68 Tiny Distractions

Those rooms you breezed through just now… they’re miniature.

Go ahead, scroll up, and take another looksie.

Incredible, right?

These pictures above are only a sampling of a permanent gallery of miniature rooms called The Thorne Rooms in the Art Institute of Chicago. A few weeks ago, I read The Sixty-Eight Rooms by Marianne Malone, a children’s middle grade fiction book about two friends, who discover they can shrink themselves to the size of the miniature Thorne Rooms. It isn’t long before they also learn the Thorne Rooms are even more real than they appear.

Have you ever heard of the Thorne Rooms? I never had until reading this book. After I finished The Sixty-Eight Rooms, I immediately loaned Miniature Rooms: The Thorne Rooms at the Art Institute of Chicago, a large book about the rooms and how they came to be, to put their reality to what I had envisioned while reading. Per The Art Institute of Chicago:

“The 68 Thorne Miniature Rooms enable one to glimpse elements of European interiors from the late 13th century to the 1930s and American furnishings from the 17th century to the 1930s. Painstakingly constructed on a scale of one inch to one foot, these fascinating models were conceived by Mrs. James Ward Thorne of Chicago and constructed between 1932 and 1940 by master craftsmen according to her specifications.”

The book is truly a fascinating story of Mrs. James Ward Thorne and her love off all things miniature. She collected many of the pieces while traveling abroad in Europe, and commissioned dozens of craftsmen to create rooms to house her findings. The rooms she sketched were inspired by historic castles, museums, and homes of Europe and North America.

After flipping through the book I went to The Art Institute of Chicago’s website to look through the rooms there, but I also came across Escape From Thorne Mansion, an interactive way to tour the rooms virtually. So fun!

Every person I talked to about the Thorne Rooms are unfamiliar with their existence, so I thought I would pass on my indulgence so you could explore their master and magic.

This one is my favorite…

South Carolina Ballroom 1775-1835, c. 1940, American, Created by Mrs. James Ward Thorne. Can’t you see this room in candle light with a a waltz softly playing? The furniture pushed to the side and people dancing or mingling out on the terrace. A grand southern soiree with a warm breeze and flushed faces.

Then I remember this room is only a little larger than a breadbox….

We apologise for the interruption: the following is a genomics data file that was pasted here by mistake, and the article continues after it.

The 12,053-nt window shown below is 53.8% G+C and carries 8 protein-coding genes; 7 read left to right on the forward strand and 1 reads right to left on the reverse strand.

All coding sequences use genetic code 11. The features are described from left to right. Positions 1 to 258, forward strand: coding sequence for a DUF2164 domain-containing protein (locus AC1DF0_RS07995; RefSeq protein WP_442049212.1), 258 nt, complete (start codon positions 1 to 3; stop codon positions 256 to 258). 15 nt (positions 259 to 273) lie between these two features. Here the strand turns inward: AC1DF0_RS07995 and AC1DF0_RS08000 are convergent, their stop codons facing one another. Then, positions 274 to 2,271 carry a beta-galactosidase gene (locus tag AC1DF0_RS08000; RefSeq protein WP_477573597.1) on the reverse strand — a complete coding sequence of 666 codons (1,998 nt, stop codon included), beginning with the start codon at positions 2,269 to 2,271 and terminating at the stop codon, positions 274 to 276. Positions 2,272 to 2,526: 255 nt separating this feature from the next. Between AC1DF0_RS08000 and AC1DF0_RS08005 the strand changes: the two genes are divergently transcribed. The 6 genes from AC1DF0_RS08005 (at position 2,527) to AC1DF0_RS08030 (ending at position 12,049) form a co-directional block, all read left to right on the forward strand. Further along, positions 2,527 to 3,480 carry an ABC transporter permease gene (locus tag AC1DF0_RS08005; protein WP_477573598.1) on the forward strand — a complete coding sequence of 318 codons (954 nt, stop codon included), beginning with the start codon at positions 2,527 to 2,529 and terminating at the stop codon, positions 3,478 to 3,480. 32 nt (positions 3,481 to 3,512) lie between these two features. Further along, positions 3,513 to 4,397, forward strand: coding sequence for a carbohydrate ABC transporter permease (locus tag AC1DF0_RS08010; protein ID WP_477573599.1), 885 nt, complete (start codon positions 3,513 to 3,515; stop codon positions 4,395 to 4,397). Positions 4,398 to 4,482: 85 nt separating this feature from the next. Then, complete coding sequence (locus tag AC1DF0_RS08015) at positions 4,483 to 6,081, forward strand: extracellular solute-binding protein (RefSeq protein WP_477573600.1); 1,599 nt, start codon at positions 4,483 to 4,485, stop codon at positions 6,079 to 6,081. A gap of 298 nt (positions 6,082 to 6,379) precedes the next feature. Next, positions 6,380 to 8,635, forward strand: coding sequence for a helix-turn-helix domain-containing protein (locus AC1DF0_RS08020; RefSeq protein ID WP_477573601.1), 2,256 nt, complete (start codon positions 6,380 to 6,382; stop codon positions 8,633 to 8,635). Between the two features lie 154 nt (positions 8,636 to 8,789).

image sources: thorne rooms:  Tennessee Entrance Hall, 1835, French Dining Room of the Louis XIV Period, 1660-1700, c. 1937, English Reception Room of the Jacobean Period, 1625-55, c. 1937, English Drawing Room of the Georgian period, 1770-1800, c. 1937, French Salon of the Louis XVI Period, c. 1780, c. 1937, French Dining Room of the Louis XIV Period, 1660-1700, c. 1937, New York Parlor, 1850-70, c. 1940,   Virginia Drawing Room, 1754, c. 1940, Massachusetts Bedroom, c. 1801, c. 1940, mrs. thorneSouth Carolina Ballroom, 1775-1835, c. 1940


3 Responses to “68 Tiny Distractions”

  1. Oh WOW. Just, wow! Incredible, I haven’t seen such detailed photos before. Truly, truly amazing!!

    • Rebecca says:

      I know!! I’ve never heard of the Thorne Rooms before and now I’m obsessed! In May of next year, my cousin is getting married in Chicago, so a visit to the Art Institute of Chicago is a must while I’m there.

  2. RD \\-olff says:

    I want all 68 rooms!!! damn, these are real nice!
    I had a wealthy cousin when I was a young child who lived on a large Long Island estate, she had a cool, housekeeper, gardener etc and I remember her formal library with floor to ceiling book shelves and a rolling library ladder to reach the top shelves.
    In the room on two large tables sat two large antique Victorian roomboxes with wood and glass cases, she turned the light on in one of them so I could see all the little furniture in it, it was so cool!
    She died a couple of years later, I never knew anything about the roomboxes or where they wound up other than passed along to a couple of female kin in the family.
    She had a lot of money, so the two would have been extremely high quality like these Thorne boxes. Her late husband/family was in the shipping industry- shipping as in ocean liners not package/UPS, they may have come from Europe even.
    I am building a roombox now in fact to see how it turns out.

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